Beginning to Read

Reading at university is one of the things that a lot of students dread. However, sharpening your reading techniques through the advice in these pages will allow you to make the most of your reading, and shape your reading technique to your preferences and the task in hand. 

What to Read?

Don’t panic; no one is expecting you to walk into a Library and find something to read on your first day! As part of your degree you will learn how to access, manipulate and evaluate information; all vital to your developing research skills. If you are unsure of what to read for your course, there are a number of resources you can consult for guidance.

Your assignment title – your assignment title will have big clues with regards to the reading you will need to undertake. They will have some themes which can guide your Discovery searches. The essay directive will also shape the type of enquiry you need to perform and guide your reading. Click here for more information on Essay Questions.

Lecture & seminar notes – During these sessions, your lecturers might include the details of sources, or allude to certain publications. Be sure to follow these up in the Library; and if the Library doesn’t have it, consider placing an InterLibrary Loan or filling out a More Books Request.

Module guides & reading lists – Make sure you check out the recommended reading for your course, as these are texts that have been handpicked by your lecturers as relevant to your course; so all the hard work has been done for you! These materials don’t stick around long in the Library, so make use of the reservation system if items are unavailable, or request more copies through the More Books scheme.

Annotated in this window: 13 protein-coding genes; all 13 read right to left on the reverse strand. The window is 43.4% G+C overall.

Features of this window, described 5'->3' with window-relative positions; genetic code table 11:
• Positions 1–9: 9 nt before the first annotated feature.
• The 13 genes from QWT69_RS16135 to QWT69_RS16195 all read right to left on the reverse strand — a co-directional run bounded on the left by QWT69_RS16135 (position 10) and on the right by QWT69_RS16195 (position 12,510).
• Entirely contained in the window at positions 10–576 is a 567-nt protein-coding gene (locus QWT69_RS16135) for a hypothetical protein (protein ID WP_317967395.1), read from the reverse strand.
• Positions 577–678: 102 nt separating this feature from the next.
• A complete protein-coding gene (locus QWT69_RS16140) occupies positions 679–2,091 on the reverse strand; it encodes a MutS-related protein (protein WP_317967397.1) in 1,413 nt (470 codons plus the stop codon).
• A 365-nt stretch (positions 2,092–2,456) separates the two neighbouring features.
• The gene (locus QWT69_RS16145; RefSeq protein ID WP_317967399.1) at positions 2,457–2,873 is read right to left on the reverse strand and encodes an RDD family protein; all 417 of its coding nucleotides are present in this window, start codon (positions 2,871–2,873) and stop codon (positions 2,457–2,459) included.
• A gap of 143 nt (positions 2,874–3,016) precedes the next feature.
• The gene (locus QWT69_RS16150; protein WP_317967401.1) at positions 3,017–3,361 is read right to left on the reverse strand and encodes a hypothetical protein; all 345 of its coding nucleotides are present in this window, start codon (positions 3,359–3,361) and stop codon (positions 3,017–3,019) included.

Your lecturer – Your lecturer will be an invaluable resource for sources to read, as very often they will have read the materials themself, and in some cases, they might have written it!

Others on your course – If you find some good material, why not share it with the rest of your class? Finding readings and then sharing them is good practice and a fundamental skill in research.

Secondary sources – Let your reading naturally lead you to more reading! This refers to the articles and readings you find within another reading. For example, if you are reading a text by Jones, and they cite Smith – who is an absolute expert on the topic you are studying – you might want to look for the Smith reference in the Jones book and then follow it up on Discovery!

Reading Different Texts

When you begin to study at University, one of the challenges can be engaging with unfamiliar texts. Journal articles may present a range of challenges in terms of structure and comprehension, and you wouldn’t be alone in thinking that some are written in total gibberish! Yet they are an invaluable resource for your learning and making the most of journal content is accomplished through development of your reading skills. Like any skills, reading skills can be improved and mastered over time, with the right techniques and strategies. Here are a number of resources you might find helpful to guide your engagement with different texts:

Reading for Writing

One of the main reasons you will read at University is to inform the arguments you make in your written assignments. Evidence is key to a successful argument and this can only be discovered through reading and research. 


Click here to download some notemaking templates:

Critical Reading Grid

Compare & Contrast Grid 


Integrating Evidence 


Useful Sources for Beginning to Read


Reading to Write – UNC Chapel Hill Writing Center

Reading Strategies – UNSW Sydney

Critical reading activities – Florida State University


The Use of Mindmapping – XMind

Notetaking template for Journal Articles – UNC Chapel Hill Learning Center